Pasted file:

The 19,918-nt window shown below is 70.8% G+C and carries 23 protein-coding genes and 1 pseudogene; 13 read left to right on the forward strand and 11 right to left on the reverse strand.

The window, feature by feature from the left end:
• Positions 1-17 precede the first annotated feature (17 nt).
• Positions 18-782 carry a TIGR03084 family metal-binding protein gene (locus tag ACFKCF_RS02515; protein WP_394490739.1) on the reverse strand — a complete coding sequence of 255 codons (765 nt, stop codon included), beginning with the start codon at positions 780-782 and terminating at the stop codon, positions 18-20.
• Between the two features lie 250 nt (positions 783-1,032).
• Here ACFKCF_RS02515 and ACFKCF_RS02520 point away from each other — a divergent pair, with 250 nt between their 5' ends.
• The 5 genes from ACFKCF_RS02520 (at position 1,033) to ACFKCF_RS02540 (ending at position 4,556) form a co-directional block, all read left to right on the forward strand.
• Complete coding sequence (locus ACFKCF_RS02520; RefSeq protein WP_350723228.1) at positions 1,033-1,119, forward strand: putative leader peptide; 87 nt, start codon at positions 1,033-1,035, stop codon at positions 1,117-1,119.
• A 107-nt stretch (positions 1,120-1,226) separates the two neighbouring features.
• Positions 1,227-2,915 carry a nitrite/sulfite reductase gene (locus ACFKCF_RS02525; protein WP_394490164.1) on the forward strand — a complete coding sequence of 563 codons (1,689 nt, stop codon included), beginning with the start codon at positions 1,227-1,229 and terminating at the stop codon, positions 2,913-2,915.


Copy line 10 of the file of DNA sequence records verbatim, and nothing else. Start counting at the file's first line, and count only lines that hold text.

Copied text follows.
• Positions 1,227-2,915 carry a nitrite/sulfite reductase gene (locus ACFKCF_RS02525; protein WP_394490164.1) on the forward strand — a complete coding sequence of 563 codons (1,689 nt, stop codon included), beginning with the start codon at positions 1,227-1,229 and terminating at the stop codon, positions 2,913-2,915.